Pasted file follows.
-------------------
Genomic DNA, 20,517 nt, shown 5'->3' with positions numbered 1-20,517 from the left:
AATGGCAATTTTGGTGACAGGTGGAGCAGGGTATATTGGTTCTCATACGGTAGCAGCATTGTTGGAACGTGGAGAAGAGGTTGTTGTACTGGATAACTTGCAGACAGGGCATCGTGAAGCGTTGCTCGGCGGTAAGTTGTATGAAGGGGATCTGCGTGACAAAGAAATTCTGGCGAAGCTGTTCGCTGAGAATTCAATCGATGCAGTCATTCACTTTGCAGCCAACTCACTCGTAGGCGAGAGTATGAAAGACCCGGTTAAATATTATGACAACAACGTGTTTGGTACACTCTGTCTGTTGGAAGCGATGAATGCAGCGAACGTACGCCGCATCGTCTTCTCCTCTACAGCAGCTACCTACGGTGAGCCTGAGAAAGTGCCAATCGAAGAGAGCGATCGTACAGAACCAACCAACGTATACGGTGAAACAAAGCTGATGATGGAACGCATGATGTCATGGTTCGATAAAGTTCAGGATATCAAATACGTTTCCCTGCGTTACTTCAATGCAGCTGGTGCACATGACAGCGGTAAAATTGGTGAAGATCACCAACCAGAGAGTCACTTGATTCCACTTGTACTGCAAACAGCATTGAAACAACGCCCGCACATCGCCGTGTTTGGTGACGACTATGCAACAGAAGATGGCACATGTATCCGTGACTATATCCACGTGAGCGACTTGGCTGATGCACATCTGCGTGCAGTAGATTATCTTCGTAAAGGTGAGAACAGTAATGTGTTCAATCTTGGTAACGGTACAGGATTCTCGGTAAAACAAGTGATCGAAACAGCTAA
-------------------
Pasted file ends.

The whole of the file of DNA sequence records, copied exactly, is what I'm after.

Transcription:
Genomic DNA, 20,517 nt, shown 5'->3' with positions numbered 1-20,517 from the left:
AATGGCAATTTTGGTGACAGGTGGAGCAGGGTATATTGGTTCTCATACGGTAGCAGCATTGTTGGAACGTGGAGAAGAGGTTGTTGTACTGGATAACTTGCAGACAGGGCATCGTGAAGCGTTGCTCGGCGGTAAGTTGTATGAAGGGGATCTGCGTGACAAAGAAATTCTGGCGAAGCTGTTCGCTGAGAATTCAATCGATGCAGTCATTCACTTTGCAGCCAACTCACTCGTAGGCGAGAGTATGAAAGACCCGGTTAAATATTATGACAACAACGTGTTTGGTACACTCTGTCTGTTGGAAGCGATGAATGCAGCGAACGTACGCCGCATCGTCTTCTCCTCTACAGCAGCTACCTACGGTGAGCCTGAGAAAGTGCCAATCGAAGAGAGCGATCGTACAGAACCAACCAACGTATACGGTGAAACAAAGCTGATGATGGAACGCATGATGTCATGGTTCGATAAAGTTCAGGATATCAAATACGTTTCCCTGCGTTACTTCAATGCAGCTGGTGCACATGACAGCGGTAAAATTGGTGAAGATCACCAACCAGAGAGTCACTTGATTCCACTTGTACTGCAAACAGCATTGAAACAACGCCCGCACATCGCCGTGTTTGGTGACGACTATGCAACAGAAGATGGCACATGTATCCGTGACTATATCCACGTGAGCGACTTGGCTGATGCACATCTGCGTGCAGTAGATTATCTTCGTAAAGGTGAGAACAGTAATGTGTTCAATCTTGGTAACGGTACAGGATTCTCGGTAAAACAAGTGATCGAAACAGCTAA